There was no shortage of men’s hats during that era and the choice of hats was generally based on the season. For instance, the summer season was all about straw hats or stiff-brimmed, flat-top hats called boaters, and the winter season witnessed a whole Fedora hat galore, creating the characteristic 1920 men’s fashion gangster look.

It is safe to assume that this hat indulgence was quite inspired by The Great Gatsby, and the iconic Gatsby look was typically created with Derbys, Fedoras, bowlers, and even newsboy hats.

Unlike women’s hats in the 1920s, men’s hats didn’t offer a lot of variety which also makes sense considering the fact that men during that era weren’t as wild or flamboyant when it came to their fashion choices. 

1920s Fashion: Wool Sweaters and Cardigans

1920s Fashion

Knitted cool sweaters and cardigans exploded in popularity during the 1920s and became a part of the daily daywear 1920s attire for women.

The credit for the prominence of cardigans goes to Coco Chanel, the ever-famous French fashion designer who was greatly inspired by the knitted waistcoat that aristocratic men used to wear back then. 

She wished to bring the same kind of simplicity and ease into women’s clothing which ultimately led her to design the wool cardigan.

Wool sweaters and cardigans came in a variety of funky prints, textured weaves, and a huge range of colors. V-neck cardigans and sweaters, in particular, became very popular among women in the 1920s and they were typically paired with pleated skirts. 

Gloves, scarves, and silk handkerchiefs were typically paired with these cardigans and sweaters, especially during those cold days when there was a nip in the air. 

The sweater trend also entered the 50s fashion scene, featuring newer synthetic materials that were thinner in appearance. They were also shrink-proof which was an added benefit.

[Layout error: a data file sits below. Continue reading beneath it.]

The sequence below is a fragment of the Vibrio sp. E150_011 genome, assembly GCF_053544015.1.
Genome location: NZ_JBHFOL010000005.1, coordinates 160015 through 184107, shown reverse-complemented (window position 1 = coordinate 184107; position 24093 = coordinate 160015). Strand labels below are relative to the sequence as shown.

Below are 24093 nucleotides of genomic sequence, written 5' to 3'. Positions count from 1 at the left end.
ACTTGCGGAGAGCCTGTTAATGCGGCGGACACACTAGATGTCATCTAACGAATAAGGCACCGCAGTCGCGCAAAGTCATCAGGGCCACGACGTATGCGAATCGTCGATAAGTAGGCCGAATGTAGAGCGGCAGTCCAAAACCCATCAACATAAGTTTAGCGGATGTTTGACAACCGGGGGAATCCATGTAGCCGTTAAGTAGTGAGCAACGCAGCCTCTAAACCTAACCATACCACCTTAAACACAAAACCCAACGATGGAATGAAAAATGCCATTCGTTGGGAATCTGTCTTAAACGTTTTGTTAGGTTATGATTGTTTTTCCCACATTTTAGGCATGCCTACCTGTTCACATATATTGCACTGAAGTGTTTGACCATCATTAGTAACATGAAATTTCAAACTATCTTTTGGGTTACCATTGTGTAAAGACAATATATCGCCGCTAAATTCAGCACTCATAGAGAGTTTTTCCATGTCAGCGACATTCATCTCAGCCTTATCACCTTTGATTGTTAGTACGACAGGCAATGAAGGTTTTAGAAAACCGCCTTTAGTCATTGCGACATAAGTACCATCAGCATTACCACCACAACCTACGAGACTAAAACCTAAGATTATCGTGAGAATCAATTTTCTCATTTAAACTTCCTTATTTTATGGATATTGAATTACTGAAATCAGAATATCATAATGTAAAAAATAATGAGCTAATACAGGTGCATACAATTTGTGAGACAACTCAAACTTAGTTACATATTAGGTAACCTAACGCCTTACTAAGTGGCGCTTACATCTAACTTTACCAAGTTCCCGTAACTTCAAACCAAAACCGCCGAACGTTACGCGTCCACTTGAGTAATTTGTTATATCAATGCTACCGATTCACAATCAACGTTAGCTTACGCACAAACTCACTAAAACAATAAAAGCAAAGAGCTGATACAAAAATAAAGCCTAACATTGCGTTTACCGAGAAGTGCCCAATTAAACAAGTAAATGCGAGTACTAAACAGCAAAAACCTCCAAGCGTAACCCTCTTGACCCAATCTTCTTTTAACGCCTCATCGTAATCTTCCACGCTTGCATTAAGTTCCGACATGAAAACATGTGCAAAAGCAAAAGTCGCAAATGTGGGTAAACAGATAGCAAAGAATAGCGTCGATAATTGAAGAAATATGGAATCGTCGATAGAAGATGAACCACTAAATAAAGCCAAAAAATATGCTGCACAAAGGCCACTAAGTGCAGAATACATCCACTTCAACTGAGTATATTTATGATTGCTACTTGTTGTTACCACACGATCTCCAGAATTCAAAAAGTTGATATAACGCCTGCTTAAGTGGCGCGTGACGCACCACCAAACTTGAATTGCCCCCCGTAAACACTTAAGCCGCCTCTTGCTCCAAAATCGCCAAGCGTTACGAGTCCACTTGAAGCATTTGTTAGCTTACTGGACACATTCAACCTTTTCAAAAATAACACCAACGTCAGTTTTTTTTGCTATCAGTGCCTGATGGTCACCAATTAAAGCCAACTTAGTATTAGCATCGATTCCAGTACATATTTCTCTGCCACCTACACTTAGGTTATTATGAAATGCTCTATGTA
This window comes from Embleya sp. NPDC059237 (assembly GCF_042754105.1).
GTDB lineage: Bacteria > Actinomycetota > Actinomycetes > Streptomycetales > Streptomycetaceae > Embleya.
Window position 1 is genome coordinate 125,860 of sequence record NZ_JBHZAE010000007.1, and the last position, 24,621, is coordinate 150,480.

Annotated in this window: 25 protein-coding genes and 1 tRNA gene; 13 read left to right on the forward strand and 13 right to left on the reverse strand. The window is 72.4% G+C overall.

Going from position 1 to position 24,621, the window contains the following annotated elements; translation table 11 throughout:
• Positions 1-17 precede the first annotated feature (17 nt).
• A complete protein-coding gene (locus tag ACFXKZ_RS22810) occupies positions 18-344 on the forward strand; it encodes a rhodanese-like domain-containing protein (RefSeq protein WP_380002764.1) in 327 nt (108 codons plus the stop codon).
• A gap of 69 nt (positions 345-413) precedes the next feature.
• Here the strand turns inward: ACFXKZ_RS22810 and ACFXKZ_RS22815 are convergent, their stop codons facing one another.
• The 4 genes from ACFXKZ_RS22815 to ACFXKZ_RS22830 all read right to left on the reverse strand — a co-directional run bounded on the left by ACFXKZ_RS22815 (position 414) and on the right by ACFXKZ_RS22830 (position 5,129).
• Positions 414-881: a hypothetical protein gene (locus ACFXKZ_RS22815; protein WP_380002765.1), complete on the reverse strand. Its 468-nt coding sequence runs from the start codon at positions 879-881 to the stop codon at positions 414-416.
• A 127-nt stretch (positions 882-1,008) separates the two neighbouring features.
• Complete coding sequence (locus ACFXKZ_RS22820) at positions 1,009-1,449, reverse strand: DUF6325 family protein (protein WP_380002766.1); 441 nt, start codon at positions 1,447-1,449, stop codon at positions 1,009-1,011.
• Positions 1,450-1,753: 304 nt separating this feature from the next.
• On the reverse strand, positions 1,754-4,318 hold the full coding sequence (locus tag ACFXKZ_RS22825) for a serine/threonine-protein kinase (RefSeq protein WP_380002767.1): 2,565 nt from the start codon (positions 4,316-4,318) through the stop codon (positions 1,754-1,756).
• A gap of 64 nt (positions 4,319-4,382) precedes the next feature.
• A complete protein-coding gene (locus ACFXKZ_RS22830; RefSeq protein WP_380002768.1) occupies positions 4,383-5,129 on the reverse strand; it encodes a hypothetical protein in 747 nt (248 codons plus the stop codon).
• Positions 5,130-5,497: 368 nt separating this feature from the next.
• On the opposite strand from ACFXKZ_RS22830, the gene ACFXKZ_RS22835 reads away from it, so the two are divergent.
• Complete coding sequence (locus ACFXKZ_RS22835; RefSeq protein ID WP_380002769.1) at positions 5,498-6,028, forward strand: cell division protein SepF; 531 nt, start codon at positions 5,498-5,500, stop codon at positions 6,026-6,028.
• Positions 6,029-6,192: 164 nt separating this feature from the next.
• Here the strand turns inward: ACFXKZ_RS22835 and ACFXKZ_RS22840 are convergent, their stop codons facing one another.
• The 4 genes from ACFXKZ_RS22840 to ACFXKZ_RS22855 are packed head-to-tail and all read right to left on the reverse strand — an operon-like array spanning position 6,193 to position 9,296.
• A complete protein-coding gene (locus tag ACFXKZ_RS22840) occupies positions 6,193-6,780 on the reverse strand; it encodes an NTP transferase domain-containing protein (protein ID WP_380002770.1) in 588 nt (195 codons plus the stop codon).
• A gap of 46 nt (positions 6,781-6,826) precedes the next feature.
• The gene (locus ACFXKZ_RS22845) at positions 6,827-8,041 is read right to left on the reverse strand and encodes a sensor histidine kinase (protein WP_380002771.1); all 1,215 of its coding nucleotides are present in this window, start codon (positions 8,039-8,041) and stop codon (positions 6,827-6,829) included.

1920s Fashion: Bold Geometric Jewelry 

1920s Fashion

Women’s jewelry in the 1920s was a world of its own, and was one of the reasons that contributed to the whole notion of the ‘roaring 20s fashion’.

Bold, geometric jewelry gained a lot of popularity and quickly became a way of expression for women who would wear striking and loud jewelry pieces to express their bold, unapologetic, and rebellious selves.

One of the biggest jewelry trends of that time was ‘art deco’ which was mainly characterized by abstract designs, geometric shapes, and the use of gems and diamonds in rich, contrasting colors.  

Other popular varieties include long, sparkling, dangling earrings, ornate gem brooches, snake bracelets, filigree rings, and Egyptian-inspired long bib necklaces with bells. 

1920s Fashion: Oxford Bags

1920s Fashion: Oxford Bags

If you are a vintage enthusiast, you might be familiar with oxford bags. These are a type of loose-fitting, baggy pants typically made from flannel or any other similar lightweight fabric that dominated 1920s menswear.  

Oxford bags were especially popular among younger men and college students considering how comfortable, warm, and easy to wear these wide-legged pants were. They were pleated at the waist and kept getting wider toward the bottom.